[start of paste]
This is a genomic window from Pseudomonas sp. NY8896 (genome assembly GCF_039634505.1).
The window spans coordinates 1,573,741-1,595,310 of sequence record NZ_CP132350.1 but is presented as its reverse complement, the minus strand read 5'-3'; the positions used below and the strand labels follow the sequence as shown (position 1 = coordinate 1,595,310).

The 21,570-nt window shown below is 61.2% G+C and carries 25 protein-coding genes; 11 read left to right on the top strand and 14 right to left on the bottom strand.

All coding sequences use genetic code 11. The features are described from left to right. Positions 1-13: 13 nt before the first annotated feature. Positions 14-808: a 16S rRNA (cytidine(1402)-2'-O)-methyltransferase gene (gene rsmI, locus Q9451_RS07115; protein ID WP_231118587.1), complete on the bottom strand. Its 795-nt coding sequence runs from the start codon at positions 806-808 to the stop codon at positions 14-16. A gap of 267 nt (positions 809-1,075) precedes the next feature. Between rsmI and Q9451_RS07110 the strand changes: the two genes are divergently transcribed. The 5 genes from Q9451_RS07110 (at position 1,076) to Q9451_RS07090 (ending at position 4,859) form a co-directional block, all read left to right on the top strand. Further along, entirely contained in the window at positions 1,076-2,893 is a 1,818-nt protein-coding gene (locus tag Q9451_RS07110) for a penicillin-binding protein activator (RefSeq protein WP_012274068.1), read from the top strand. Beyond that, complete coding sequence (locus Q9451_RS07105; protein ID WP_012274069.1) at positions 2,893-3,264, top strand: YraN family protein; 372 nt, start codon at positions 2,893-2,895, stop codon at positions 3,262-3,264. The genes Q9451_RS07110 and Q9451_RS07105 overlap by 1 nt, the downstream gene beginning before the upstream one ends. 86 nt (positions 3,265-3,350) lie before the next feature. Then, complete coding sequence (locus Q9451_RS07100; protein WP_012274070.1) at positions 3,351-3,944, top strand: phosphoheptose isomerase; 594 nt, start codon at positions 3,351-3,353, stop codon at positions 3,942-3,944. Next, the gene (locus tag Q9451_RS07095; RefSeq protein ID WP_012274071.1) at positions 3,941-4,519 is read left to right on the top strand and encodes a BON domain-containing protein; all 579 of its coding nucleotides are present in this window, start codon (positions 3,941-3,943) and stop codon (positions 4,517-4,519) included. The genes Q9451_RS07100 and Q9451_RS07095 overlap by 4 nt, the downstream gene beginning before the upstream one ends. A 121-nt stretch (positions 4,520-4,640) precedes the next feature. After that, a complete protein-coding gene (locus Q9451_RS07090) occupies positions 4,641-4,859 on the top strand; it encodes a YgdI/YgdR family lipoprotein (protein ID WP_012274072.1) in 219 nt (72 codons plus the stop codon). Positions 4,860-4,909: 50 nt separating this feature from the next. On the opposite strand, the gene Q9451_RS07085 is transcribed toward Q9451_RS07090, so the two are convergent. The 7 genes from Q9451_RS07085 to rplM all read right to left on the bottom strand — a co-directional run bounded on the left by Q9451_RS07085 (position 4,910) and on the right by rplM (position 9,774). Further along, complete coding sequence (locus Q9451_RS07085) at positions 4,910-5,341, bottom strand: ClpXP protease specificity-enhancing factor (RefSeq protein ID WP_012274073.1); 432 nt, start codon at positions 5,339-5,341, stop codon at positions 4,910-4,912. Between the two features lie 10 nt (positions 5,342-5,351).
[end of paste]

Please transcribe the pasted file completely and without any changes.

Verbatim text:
This is a genomic window from Pseudomonas sp. NY8896 (genome assembly GCF_039634505.1).
The window spans coordinates 1,573,741-1,595,310 of sequence record NZ_CP132350.1 but is presented as its reverse complement, the minus strand read 5'-3'; the positions used below and the strand labels follow the sequence as shown (position 1 = coordinate 1,595,310).

The 21,570-nt window shown below is 61.2% G+C and carries 25 protein-coding genes; 11 read left to right on the top strand and 14 right to left on the bottom strand.

All coding sequences use genetic code 11. The features are described from left to right. Positions 1-13: 13 nt before the first annotated feature. Positions 14-808: a 16S rRNA (cytidine(1402)-2'-O)-methyltransferase gene (gene rsmI, locus Q9451_RS07115; protein ID WP_231118587.1), complete on the bottom strand. Its 795-nt coding sequence runs from the start codon at positions 806-808 to the stop codon at positions 14-16. A gap of 267 nt (positions 809-1,075) precedes the next feature. Between rsmI and Q9451_RS07110 the strand changes: the two genes are divergently transcribed. The 5 genes from Q9451_RS07110 (at position 1,076) to Q9451_RS07090 (ending at position 4,859) form a co-directional block, all read left to right on the top strand. Further along, entirely contained in the window at positions 1,076-2,893 is a 1,818-nt protein-coding gene (locus tag Q9451_RS07110) for a penicillin-binding protein activator (RefSeq protein WP_012274068.1), read from the top strand. Beyond that, complete coding sequence (locus Q9451_RS07105; protein ID WP_012274069.1) at positions 2,893-3,264, top strand: YraN family protein; 372 nt, start codon at positions 2,893-2,895, stop codon at positions 3,262-3,264. The genes Q9451_RS07110 and Q9451_RS07105 overlap by 1 nt, the downstream gene beginning before the upstream one ends. 86 nt (positions 3,265-3,350) lie before the next feature. Then, complete coding sequence (locus Q9451_RS07100; protein WP_012274070.1) at positions 3,351-3,944, top strand: phosphoheptose isomerase; 594 nt, start codon at positions 3,351-3,353, stop codon at positions 3,942-3,944. Next, the gene (locus tag Q9451_RS07095; RefSeq protein ID WP_012274071.1) at positions 3,941-4,519 is read left to right on the top strand and encodes a BON domain-containing protein; all 579 of its coding nucleotides are present in this window, start codon (positions 3,941-3,943) and stop codon (positions 4,517-4,519) included. The genes Q9451_RS07100 and Q9451_RS07095 overlap by 4 nt, the downstream gene beginning before the upstream one ends. A 121-nt stretch (positions 4,520-4,640) precedes the next feature. After that, a complete protein-coding gene (locus Q9451_RS07090) occupies positions 4,641-4,859 on the top strand; it encodes a YgdI/YgdR family lipoprotein (protein ID WP_012274072.1) in 219 nt (72 codons plus the stop codon). Positions 4,860-4,909: 50 nt separating this feature from the next. On the opposite strand, the gene Q9451_RS07085 is transcribed toward Q9451_RS07090, so the two are convergent. The 7 genes from Q9451_RS07085 to rplM all read right to left on the bottom strand — a co-directional run bounded on the left by Q9451_RS07085 (position 4,910) and on the right by rplM (position 9,774). Further along, complete coding sequence (locus Q9451_RS07085) at positions 4,910-5,341, bottom strand: ClpXP protease specificity-enhancing factor (RefSeq protein ID WP_012274073.1); 432 nt, start codon at positions 5,339-5,341, stop codon at positions 4,910-4,912. Between the two features lie 10 nt (positions 5,342-5,351).